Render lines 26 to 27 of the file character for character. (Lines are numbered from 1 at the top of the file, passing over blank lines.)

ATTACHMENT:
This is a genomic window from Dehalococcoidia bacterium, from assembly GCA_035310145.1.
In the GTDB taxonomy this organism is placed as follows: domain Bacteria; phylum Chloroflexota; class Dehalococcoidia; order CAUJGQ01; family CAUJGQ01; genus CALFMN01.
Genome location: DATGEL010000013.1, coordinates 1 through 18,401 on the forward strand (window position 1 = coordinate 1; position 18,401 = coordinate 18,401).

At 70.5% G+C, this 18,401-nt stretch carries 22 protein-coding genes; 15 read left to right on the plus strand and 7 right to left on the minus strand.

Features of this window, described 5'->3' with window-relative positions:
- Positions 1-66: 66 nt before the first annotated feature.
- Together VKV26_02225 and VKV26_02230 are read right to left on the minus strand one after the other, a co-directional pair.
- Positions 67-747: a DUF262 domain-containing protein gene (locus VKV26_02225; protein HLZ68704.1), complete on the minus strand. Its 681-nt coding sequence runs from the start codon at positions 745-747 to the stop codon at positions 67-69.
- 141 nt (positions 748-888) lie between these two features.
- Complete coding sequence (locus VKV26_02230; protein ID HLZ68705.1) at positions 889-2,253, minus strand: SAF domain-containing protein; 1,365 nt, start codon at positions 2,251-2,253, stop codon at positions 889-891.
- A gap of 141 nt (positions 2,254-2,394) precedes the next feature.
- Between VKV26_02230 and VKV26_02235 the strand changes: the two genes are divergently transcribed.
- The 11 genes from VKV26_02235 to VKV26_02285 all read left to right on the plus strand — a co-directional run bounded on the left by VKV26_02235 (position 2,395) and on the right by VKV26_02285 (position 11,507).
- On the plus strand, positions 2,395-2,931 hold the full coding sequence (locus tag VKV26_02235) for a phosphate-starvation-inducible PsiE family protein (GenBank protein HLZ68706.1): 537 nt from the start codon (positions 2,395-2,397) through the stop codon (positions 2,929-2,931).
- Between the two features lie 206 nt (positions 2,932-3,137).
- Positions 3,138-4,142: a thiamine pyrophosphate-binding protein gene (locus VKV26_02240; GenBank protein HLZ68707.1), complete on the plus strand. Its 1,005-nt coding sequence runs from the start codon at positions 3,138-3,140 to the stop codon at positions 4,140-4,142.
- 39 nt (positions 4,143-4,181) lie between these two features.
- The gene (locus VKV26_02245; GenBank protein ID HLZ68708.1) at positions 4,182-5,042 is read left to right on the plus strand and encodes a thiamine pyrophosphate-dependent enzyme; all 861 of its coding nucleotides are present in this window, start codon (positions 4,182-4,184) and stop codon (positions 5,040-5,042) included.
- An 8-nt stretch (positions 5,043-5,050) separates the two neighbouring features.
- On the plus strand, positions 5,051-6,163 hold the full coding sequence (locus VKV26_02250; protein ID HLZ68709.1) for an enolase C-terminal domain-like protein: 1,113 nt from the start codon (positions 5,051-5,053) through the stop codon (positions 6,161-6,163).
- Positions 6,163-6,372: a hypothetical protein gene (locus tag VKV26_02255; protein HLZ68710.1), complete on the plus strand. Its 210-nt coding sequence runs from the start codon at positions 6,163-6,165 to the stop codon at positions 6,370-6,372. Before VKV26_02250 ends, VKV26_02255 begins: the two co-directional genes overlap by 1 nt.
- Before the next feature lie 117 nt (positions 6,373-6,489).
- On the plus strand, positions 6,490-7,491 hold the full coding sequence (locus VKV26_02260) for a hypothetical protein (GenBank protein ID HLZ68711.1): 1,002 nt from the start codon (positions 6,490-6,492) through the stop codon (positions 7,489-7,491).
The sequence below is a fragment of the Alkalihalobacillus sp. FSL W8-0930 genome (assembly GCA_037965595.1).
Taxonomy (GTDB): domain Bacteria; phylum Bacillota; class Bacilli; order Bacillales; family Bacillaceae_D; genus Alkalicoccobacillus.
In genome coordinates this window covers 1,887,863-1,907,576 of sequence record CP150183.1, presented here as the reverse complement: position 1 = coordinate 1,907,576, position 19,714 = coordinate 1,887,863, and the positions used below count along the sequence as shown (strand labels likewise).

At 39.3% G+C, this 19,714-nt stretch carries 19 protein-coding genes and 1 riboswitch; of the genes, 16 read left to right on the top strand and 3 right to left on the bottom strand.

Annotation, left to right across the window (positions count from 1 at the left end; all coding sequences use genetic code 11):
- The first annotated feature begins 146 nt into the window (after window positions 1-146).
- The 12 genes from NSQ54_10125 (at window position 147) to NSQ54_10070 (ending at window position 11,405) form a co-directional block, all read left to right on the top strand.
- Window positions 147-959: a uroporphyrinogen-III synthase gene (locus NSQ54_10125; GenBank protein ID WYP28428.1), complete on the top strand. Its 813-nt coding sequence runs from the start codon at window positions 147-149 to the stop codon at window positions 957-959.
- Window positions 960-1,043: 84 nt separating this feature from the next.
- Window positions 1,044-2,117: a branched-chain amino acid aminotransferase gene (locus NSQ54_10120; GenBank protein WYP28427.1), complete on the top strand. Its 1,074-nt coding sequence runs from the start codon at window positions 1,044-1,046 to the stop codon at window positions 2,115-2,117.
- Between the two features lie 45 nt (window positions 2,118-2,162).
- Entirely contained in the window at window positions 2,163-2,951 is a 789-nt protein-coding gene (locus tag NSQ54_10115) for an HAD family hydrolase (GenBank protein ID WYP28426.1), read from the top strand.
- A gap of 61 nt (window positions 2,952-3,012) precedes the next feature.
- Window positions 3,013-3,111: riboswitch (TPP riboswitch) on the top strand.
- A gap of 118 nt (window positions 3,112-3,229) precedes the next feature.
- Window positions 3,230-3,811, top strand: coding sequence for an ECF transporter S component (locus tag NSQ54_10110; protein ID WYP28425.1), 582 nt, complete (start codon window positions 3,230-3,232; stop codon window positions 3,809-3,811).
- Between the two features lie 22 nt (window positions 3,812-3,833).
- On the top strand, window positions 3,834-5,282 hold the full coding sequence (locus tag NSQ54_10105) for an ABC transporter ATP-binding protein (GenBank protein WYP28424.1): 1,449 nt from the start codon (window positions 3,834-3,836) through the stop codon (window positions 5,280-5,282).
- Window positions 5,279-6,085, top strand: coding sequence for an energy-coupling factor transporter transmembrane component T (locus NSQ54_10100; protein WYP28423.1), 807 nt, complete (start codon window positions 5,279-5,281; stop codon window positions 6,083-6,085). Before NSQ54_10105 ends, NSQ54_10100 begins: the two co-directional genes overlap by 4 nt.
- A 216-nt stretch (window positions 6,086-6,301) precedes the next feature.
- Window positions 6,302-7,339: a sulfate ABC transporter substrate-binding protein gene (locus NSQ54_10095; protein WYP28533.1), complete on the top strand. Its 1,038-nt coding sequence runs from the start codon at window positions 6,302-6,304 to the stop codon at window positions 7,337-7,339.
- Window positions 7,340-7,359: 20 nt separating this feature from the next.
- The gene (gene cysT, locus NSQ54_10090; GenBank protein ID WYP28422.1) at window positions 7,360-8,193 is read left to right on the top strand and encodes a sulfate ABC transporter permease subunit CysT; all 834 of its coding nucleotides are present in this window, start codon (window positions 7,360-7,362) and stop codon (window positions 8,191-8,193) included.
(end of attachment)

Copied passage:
In genome coordinates this window covers 1,887,863-1,907,576 of sequence record CP150183.1, presented here as the reverse complement: position 1 = coordinate 1,907,576, position 19,714 = coordinate 1,887,863, and the positions used below count along the sequence as shown (strand labels likewise).

At 39.3% G+C, this 19,714-nt stretch carries 19 protein-coding genes and 1 riboswitch; of the genes, 16 read left to right on the top strand and 3 right to left on the bottom strand.